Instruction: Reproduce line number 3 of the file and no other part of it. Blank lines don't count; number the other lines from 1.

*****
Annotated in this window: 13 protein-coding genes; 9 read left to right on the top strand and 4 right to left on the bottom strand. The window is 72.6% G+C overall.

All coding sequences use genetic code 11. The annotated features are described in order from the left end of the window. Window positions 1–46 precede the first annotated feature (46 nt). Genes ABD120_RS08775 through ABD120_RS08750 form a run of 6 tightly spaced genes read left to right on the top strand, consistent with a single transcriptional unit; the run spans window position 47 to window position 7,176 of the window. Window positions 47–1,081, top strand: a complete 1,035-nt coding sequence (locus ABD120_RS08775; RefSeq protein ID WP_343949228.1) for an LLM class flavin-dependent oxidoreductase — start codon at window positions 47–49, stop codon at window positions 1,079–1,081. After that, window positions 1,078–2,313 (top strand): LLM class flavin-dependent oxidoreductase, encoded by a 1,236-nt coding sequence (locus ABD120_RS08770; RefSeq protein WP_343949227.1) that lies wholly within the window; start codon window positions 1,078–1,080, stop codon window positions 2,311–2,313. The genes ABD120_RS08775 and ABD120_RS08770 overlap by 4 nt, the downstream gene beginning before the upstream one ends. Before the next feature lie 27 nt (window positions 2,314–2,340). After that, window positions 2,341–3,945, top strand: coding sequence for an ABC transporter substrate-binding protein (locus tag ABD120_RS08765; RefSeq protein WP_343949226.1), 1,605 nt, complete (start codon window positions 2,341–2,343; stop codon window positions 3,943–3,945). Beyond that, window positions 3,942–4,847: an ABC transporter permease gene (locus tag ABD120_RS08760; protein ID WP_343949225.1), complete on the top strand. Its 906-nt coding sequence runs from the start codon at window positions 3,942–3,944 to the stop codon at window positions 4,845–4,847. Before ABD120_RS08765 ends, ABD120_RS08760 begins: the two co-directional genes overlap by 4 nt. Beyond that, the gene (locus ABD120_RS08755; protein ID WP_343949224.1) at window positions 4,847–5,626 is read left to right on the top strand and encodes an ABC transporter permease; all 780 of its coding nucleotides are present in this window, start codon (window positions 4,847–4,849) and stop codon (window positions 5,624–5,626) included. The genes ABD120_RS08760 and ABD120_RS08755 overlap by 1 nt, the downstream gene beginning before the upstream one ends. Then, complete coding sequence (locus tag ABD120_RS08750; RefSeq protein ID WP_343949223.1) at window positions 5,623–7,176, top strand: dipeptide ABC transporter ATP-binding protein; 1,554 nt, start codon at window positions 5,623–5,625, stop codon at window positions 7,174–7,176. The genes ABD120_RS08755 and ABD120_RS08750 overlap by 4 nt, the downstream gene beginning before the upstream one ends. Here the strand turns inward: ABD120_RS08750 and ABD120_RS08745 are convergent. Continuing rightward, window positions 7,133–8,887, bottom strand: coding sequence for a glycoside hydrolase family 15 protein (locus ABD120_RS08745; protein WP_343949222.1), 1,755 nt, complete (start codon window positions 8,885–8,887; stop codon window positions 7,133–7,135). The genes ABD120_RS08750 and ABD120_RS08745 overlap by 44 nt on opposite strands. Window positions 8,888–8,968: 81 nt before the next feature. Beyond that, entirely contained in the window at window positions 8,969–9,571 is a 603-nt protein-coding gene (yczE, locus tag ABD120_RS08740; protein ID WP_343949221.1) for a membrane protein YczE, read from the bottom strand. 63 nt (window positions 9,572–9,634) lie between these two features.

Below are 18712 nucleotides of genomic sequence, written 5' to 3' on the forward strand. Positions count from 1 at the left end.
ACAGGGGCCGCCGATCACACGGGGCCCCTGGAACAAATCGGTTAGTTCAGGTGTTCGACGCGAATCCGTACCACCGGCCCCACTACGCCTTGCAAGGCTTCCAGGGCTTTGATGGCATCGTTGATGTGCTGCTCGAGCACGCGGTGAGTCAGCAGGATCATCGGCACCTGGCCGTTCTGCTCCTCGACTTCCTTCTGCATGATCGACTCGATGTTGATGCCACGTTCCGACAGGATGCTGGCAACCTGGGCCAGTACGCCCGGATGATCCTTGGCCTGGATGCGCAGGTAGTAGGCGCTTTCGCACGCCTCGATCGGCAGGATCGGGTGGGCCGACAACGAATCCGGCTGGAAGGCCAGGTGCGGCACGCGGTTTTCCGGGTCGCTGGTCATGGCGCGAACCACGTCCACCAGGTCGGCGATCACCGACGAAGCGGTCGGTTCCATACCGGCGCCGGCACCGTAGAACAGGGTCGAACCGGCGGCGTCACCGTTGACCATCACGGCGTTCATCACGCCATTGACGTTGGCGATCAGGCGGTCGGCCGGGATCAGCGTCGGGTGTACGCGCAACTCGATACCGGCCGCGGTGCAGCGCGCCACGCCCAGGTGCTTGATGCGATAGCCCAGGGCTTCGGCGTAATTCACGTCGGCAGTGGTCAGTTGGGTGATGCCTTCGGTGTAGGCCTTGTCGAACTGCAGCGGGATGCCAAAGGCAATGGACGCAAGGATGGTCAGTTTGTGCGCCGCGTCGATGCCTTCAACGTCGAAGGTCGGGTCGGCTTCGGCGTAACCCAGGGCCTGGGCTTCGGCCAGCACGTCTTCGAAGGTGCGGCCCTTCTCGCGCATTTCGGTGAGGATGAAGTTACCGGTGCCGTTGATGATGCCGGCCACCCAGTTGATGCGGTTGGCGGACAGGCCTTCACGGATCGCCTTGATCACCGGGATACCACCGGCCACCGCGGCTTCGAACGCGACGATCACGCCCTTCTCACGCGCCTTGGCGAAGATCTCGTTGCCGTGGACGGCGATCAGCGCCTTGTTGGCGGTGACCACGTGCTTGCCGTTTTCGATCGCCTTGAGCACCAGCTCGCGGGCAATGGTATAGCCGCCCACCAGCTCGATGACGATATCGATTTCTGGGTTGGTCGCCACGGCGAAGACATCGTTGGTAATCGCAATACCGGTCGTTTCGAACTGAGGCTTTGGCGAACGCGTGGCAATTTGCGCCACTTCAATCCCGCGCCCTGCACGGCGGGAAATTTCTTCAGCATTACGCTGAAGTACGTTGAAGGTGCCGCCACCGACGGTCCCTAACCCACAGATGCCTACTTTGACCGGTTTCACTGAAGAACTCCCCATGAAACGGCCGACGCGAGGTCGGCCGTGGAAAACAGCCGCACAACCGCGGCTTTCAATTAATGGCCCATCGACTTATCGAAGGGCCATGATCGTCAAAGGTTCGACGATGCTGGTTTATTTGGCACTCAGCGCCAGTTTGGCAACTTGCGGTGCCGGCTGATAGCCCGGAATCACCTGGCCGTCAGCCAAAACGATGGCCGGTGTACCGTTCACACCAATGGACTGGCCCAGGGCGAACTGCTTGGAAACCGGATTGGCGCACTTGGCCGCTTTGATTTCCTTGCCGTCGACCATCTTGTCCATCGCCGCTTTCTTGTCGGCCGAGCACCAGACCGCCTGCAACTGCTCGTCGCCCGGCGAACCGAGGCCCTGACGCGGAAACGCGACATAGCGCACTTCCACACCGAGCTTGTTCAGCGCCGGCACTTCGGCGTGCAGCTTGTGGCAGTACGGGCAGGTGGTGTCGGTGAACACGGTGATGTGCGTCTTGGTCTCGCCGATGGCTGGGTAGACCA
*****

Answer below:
Below are 18712 nucleotides of genomic sequence, written 5' to 3' on the forward strand. Positions count from 1 at the left end.